Flood waters bring an increased risk of these potentially-deadly infections.
Hurricane Harvey continues to move at a snail’s pace across the South-Western states, bringing with it never-ending rains that have already contributed to flooding reaching as high as the roofs of some ranch homes, as of August 28, 2017. In addition to catastrophic damage and the displacement tens of thousands of individuals from their homes, the devastating floods have the potential to cause serious infectious diseases across the regions that have been affected. Several infections that can be caused because of flooding are listed below:
This water-borne infection is caused by the bacterium Salmonella enterica serotype Typhi. The infection is common in areas where hand-washing is less frequent, or in areas where water has been contaminated by sewage, which is common in major flood areas. Although the infection is not common in the United States, Hurricane Harvey has brought with it major flooding that increases the risk of infection.
When the bacteria are ingested, they quickly reproduce and spread into the bloodstream. Symptoms of infection include a high fever, “103° to 104° F (39° to 40° C), weakness, stomach pains, headache, or loss of appetite. In some cases, patients have a rash of flat, rose-colored spots,” according to the Centers for Disease Control and Prevention (CDC). Once symptoms clear, an individual is still able to spread the disease and so treatment is imperative. Infection is confirmed via a stool sample. The CDC states that, “without therapy, the illness may last for 3 to 4 weeks and death rates range between 12% and 30%.” Antibiotics available to treat the infection include fluoroquinolones (for susceptible infections), ceftriaxone, and azithromycin.
Two vaccines against typhoid fever are available in the United States (Ty21a (Vivotif Berna, Swiss Serum and Vaccine Institute), and ViCPS (Typhim Vi, Pasteur Merieux)); however, individuals need to receive the vaccine at least 1-2 weeks prior to exposure (dependent upon vaccine type) so that the vaccine has time to take effect, according to the CDC.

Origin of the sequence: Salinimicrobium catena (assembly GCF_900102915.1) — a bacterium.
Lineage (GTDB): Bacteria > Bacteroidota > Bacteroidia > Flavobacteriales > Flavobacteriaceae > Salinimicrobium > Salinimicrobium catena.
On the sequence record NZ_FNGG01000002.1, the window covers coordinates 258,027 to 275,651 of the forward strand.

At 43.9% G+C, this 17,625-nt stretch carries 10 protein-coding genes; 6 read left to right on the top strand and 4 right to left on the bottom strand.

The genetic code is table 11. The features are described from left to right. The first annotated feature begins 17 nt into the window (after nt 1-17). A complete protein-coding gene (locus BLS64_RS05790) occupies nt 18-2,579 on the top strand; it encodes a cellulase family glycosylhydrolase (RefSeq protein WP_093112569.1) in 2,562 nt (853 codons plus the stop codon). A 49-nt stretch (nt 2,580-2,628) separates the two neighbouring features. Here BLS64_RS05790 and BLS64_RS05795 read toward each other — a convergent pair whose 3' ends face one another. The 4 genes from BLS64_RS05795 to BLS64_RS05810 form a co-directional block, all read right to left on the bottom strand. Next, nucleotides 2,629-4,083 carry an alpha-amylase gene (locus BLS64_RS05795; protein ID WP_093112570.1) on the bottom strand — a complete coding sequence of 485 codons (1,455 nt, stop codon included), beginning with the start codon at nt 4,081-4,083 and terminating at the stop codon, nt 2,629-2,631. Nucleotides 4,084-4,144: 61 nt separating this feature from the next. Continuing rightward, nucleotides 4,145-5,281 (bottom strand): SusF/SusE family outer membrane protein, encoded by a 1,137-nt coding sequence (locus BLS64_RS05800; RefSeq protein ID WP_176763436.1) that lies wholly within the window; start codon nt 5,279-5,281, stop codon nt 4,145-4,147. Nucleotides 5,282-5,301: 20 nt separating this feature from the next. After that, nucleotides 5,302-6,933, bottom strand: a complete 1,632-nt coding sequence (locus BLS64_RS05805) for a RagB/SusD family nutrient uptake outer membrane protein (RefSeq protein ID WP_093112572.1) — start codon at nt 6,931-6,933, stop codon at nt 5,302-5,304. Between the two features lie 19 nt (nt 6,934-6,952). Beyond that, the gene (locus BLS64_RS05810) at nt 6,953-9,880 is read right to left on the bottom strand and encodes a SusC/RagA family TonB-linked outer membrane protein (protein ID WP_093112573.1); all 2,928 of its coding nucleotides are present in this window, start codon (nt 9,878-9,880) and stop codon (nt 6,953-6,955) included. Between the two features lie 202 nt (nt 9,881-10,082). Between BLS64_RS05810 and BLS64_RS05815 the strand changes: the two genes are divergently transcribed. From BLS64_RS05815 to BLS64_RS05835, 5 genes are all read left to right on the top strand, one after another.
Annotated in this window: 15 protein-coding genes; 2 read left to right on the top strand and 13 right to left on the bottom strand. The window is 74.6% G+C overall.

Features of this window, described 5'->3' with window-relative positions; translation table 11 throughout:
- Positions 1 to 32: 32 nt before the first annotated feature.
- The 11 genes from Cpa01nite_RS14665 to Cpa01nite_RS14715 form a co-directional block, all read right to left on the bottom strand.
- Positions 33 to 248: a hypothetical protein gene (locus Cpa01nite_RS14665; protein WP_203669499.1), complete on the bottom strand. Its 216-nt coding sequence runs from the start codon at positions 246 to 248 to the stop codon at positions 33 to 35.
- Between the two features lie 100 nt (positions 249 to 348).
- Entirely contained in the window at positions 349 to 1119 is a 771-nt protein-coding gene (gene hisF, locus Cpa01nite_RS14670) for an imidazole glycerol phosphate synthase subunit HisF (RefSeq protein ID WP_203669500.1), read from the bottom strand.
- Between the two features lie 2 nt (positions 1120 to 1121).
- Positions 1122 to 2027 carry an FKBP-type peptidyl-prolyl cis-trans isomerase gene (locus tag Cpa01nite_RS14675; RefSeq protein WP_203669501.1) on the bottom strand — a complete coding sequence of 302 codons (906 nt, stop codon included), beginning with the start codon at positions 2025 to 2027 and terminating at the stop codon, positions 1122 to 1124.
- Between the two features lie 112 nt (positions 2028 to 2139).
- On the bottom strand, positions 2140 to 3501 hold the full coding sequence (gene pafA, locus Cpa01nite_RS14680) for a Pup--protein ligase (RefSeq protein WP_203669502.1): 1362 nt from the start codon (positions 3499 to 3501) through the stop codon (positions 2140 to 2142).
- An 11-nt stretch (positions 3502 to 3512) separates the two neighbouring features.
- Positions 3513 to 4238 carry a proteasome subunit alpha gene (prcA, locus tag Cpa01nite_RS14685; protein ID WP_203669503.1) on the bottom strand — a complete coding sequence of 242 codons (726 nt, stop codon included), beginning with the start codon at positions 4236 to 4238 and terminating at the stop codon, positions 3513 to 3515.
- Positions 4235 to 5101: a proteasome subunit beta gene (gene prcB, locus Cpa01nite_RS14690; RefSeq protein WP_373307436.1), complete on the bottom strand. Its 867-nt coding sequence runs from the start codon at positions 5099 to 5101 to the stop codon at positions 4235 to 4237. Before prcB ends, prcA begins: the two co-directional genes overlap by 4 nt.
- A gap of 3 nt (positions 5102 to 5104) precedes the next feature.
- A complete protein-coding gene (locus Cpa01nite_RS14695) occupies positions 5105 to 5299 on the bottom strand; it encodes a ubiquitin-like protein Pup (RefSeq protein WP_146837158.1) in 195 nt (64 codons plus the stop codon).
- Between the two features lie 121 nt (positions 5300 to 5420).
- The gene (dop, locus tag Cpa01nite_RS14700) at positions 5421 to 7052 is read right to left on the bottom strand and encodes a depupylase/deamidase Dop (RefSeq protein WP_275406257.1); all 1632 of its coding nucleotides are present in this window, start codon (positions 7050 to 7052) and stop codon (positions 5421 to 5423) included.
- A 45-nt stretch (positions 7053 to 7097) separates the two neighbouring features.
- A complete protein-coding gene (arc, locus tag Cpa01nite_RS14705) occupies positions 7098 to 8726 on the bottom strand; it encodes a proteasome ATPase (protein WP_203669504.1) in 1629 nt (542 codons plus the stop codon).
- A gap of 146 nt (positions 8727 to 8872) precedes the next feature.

Caused by the bacterium Vibrio cholera, cholera is an intestinal virus that causes acute diarrhea. Although, many times the infection is mild and does not cause any symptoms, in some cases, “profuse watery diarrhea, vomiting, and leg cramps,” can occur, according to the CDC. Like Salmonella enterica serotype Typhi, Vibrio cholera can be found in contaminated water. Treatment typically includes rehydration efforts and in severe cases, treatment with “doxycycline is recommended as first-line treatment for adults, while azithromycin is recommended as first-line treatment for children and pregnant women, according to the CDC.
Vibrio cholera is known to live in coastal waters and brackish rivers. Raw shellfish from the Gulf of Mexico have been found as a source of infection for many people in Gulf states, according to the CDC, and as a result, the Cholera and Other Vibrio Illness Surveillance System (COVIS) was created within the CDC. Other vibrio-related illnesses include infections caused by Vibrio parahaemolyticus, Vibrio vulnificus, and Vibrio alginolyticus, the 3 most common vibrio species in the United States.